In The Loop – June 21, 2024

“It is not enough to profess faith in the democratic process; we must do something about it.” Former Governor Ella T. Grasso of Connecticut, the first woman elected without succeeding her husband, exemplified this belief in active participation and leadership. Another Connecticut Governor, M. Jodi Rell, echoed this sentiment 44 years later, emphasizing ethics and reform. She stated, “I believe in the power of women. We can make a difference, and we can do it while holding true to our values and principles.”

These quotes highlight their leadership perspectives and the vital role women play in politics.

Twenty years later, after Governor Rell prepared to take office after Governor Rowland’s resignation, I spent a day focused on women in elected office. In the morning, I attended The Campaign School at Yale University (TCSYale), an immersive training program dedicated to political parity. TCSYale, renowned for its rigorous, bi-partisan, issue-neutral training, aims to increase the number and influence of women in political roles.

As a longtime supporter, I attended as a guest of Executive Director Patti Russo. The intellectually challenging agenda featured impactful real-life stories and mentoring opportunities. The New York Times describes TCSYale’s Summer Session as “sadistically intensive,” a five-day boot camp for candidates and campaign operatives.

During this event, Connecticut’s Lieutenant Governor Susan Bysiewicz shared her first steps in political leadership, emphasizing the importance of door-knocking. This helped her win her first state legislature race in 1991 by besting the long-time politico in a primary.

Later that day, I attended an event sponsored by the International Women’s Forum – CT Chapter IWF-CT) in West Hartford at the Town Hall. A panel of 2 state legislators –Rep Hilda Santiago (D) from Meriden and Rep Christie Carpino(R ) from Cromwell /Portland with a third panelist Michelle Scott, Tribal Council Leader for the Pequot tribe was moderated by former WH Town Councilwomen Judy Casperson. She led them through their stories of engagement, shared stories about what it takes once you get elected, and described some of the struggles in really making an impact. Once again – tales of door-knocking – prevailed!

According to a CT Mirror report, “during the 1970s, women held anywhere from 18 to 37 seats in Connecticut’s 187-seat legislature, wielding no more than a fifth of voting power. It took until 2018 for there to be at least 60 women legislators, about a third of the General Assembly, according to data compiled by the secretary of the state’s office. As the 2024 legislative session draws near, there are currently 70 women lawmakers among the 186 filled seats. A special election in West Haven later this month could increase that number. So while women make up over half (51%) of Connecticut residents, according to Census data, they only have a 37% share of seats across the legislature.”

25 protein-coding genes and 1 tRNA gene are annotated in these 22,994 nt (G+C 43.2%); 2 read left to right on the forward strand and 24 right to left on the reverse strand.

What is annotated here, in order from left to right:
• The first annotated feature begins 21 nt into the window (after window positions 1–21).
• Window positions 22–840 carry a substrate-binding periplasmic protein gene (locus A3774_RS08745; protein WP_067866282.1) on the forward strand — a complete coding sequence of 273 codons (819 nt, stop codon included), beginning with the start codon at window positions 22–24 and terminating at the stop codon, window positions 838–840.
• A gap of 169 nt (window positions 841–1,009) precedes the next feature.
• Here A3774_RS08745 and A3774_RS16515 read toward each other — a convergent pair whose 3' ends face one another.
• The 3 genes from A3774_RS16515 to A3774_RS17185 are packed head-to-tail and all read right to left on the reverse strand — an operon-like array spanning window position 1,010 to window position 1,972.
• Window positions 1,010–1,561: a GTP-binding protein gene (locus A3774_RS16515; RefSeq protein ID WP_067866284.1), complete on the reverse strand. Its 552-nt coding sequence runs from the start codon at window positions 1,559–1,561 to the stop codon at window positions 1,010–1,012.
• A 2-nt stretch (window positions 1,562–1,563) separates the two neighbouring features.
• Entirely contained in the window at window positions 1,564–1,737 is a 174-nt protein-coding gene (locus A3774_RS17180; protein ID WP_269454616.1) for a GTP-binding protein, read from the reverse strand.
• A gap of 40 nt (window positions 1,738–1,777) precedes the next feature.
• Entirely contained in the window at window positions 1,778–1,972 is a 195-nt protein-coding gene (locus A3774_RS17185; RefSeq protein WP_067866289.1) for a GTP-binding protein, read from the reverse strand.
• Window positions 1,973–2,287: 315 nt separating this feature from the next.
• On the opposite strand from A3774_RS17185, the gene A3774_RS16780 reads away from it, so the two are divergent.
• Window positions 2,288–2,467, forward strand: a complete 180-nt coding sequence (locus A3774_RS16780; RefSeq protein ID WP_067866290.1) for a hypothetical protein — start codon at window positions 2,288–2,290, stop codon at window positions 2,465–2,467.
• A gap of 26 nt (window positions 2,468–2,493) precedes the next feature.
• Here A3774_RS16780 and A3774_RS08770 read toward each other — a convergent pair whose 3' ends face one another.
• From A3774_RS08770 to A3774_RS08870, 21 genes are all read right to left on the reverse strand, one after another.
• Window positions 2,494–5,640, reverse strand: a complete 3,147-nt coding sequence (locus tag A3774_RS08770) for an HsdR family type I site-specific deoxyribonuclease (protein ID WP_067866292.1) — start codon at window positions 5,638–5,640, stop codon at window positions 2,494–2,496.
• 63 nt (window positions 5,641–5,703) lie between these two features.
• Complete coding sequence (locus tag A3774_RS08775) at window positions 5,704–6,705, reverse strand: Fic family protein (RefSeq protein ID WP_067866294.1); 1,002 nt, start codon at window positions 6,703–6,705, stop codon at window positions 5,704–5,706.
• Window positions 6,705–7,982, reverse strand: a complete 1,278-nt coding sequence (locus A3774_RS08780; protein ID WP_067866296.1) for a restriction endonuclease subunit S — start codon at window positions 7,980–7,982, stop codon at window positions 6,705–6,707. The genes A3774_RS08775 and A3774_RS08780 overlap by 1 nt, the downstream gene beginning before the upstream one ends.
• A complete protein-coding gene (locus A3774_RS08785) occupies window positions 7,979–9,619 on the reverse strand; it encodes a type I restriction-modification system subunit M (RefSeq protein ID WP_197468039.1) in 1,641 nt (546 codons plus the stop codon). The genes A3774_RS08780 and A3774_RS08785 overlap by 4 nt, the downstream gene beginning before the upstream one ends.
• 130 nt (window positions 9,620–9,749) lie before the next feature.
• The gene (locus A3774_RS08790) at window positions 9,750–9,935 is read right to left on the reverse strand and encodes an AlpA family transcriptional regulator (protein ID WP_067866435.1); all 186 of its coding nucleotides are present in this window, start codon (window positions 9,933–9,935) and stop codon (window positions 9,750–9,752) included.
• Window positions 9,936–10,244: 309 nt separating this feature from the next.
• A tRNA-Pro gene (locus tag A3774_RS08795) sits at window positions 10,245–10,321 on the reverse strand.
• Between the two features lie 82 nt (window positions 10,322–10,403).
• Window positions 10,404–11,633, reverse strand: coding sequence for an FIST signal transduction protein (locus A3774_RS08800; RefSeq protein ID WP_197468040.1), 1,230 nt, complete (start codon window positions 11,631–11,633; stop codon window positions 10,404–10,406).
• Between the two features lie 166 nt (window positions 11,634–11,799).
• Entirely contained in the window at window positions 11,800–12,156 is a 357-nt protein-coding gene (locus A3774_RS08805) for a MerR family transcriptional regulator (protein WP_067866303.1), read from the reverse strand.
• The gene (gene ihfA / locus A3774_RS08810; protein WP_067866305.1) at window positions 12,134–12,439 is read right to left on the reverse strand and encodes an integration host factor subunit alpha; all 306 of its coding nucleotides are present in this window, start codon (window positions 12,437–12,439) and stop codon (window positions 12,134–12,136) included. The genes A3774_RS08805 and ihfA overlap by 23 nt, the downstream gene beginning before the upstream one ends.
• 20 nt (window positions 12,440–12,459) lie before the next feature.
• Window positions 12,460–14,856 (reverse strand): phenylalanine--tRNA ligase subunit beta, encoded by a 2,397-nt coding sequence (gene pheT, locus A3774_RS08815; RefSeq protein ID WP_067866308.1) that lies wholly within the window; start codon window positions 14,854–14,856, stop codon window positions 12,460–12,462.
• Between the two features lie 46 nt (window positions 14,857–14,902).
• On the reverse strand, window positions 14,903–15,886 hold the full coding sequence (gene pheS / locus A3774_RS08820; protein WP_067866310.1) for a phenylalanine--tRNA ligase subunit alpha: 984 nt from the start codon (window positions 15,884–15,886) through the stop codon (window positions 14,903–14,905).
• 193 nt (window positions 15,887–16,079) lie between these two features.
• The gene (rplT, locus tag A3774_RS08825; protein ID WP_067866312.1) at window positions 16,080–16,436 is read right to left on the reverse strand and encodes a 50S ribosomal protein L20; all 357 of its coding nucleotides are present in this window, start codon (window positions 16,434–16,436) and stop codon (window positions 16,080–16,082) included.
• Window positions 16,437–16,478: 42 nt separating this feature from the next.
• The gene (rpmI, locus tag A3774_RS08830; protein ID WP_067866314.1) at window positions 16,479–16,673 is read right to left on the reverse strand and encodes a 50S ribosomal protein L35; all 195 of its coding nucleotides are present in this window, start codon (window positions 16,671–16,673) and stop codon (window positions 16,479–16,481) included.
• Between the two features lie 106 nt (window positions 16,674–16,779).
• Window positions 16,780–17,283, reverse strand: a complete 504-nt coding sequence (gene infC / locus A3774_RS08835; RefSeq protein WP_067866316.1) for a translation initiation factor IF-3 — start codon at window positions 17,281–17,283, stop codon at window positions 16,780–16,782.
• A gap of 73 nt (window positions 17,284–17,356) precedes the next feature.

What’s that about?

What strikes me is that maybe there are no” women’s issues” or “men’s issues” – maybe just CT issues.

But let’s not forget that most of the major committees in the CT General Assembly are co-chaired by women legislators – Finance, Environment, Commerce, Education, and Appropriations to name a few.

However, challenges persist. TCSYale highlights that women still face gender bias, high campaigning costs, and work-life balance issues. Public financing of political campaigns, introduced by Governor Rell, has improved the chances for female candidates especially those running for their first term.

Former U.S. Secretary of State Madeleine Albright famously said, “There is a special place in hell for women who don’t help other women.” This underscores the importance of women supporting each other in leadership roles. As we approach another fall election for Connecticut State Senators and Representatives, we recognize past progress and look forward to a future with well-coached, educated women candidates.

Go get ‘em, ladies! Good Luck and don’t forget to door knock! READ THE FULL IN THE LOOP HERE

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